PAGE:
IP Localhost Source Spoof

A, D

ATOMIC.L3.IP

Triggers when an IP packet with the address of 127.0.0.1, a local host IP address that should never be seen on the network, is detected.

This signature can detect the Blaster attack.

1108:0

IP Packet with Proto 11

A, D

ATOMIC.L3.IP

Alarms upon detecting IP traffic with the protocol set to 11. There have been known "backdoors" running on IP protocol 11.

2154:0

Ping Of Death Attack

A, D

ATOMIC.L3.IP

Triggers when an IP datagram is received with the protocol field in the IP header set to 1 (ICMP), the Last Fragment bit is set. The IP offset (which represents the starting position of this fragment in the original packet and which is in 8-byte units) plus the rest of the packet is greater than the maximum size for an IP packet.

3038:0

Fragmented NULL TCP Packet

A, D

ATOMIC.TCP

Triggers when a single, fragmented TCP packet with none of the SYN, FIN, ACK, or RST flags set has been sent to a specific host. A reconnaissance sweep of your network may be in progress.

3039:0

Fragmented Orphaned FIN packet

A, D

ATOMIC.TCP

Triggers when a single, fragmented, orphan TCP FIN packet is sent to a privileged port (having a port number less than 1024) on a specific host. A reconnaissance sweep of your network may be in progress.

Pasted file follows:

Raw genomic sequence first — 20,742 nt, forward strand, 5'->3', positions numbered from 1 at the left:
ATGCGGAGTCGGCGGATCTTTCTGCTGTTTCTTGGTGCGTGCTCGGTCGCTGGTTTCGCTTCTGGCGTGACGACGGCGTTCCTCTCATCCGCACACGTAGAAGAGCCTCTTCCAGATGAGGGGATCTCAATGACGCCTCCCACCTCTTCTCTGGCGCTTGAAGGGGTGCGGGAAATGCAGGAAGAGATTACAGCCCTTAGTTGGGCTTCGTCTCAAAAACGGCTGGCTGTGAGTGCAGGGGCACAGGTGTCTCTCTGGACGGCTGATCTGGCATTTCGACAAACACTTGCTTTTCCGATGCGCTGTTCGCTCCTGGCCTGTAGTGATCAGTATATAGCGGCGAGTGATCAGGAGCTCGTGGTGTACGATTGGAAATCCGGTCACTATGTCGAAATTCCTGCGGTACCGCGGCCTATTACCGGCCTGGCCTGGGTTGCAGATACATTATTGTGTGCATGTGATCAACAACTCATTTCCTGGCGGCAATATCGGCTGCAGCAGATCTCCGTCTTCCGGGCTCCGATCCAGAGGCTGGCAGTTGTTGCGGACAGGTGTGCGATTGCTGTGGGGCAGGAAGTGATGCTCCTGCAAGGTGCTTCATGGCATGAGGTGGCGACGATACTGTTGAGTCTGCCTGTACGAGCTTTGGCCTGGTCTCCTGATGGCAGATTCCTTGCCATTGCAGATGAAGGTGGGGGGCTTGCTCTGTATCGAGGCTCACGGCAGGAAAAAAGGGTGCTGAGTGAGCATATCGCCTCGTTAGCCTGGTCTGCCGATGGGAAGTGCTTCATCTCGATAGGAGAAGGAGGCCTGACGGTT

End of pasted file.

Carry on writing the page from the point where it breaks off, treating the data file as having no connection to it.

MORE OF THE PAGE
3040:0

NULL TCP Packet

A, D

ATOMIC.TCP

Triggers when a single TCP packet with none of the SYN, FIN, ACK, or RST flags set has been sent to a specific host. A reconnaissance sweep of your network may be in progress.

3041:0

SYN/FIN Packet

A, D

ATOMIC.TCP

Triggers when a single TCP packet with the SYN and FIN flags set is sent to a specific host. A reconnaissance sweep of your network may be in progress. The use of this type of packet indicates an attempt to conceal the sweep.

3043:0

Fragmented SYN/FIN Packet

A, D

ATOMIC.TCP

Triggers when a single, fragmented TCP packet with the SYN and FIN flags set is sent to a specific host. A reconnaissance sweep of your network may be in progress. The use of this type of packet indicates an attempt to conceal the sweep.

3129:0

Mimail Virus C Variant File Attachment

A, D, R

SERVICE. SMTP

Fires when an e-mail attachment matching the C Variant of the Mimail virus is detected. The virus sends itself to recipients as the e-mail attachment "photos.zip" that contains the file "photos.jpg.exe" and has "our private photos" in the e-mail subject line. If launched, the virus harvests email addresses and possible mail servers from the infected system.

3140:3

Bagle Virus Activity2

A, D, R

SERVICE.HTTP

Fires when HTTP propagation using .jpeg associated with the .Q variant is detected.

3140:4

Bagle Virus Activity3

A, D, R

SERVICE.HTTP

Fires when HTTP propagation using .php associated with the .Q variant is detected.

3300:0

NetBIOS OOB Data

A, D

ATOMIC.TCP

Triggers when an attempt to send Out Of Band data to port 139 is detected.

5045:0

WWW xterm display attack

A, D, R

SERVICE.HTTP

Triggers when any cgi-bin script attempts to execute the command xterm -display. An attempt to illegally log into your system may be in progress.

5047:0

WWW Server Side Include POST attack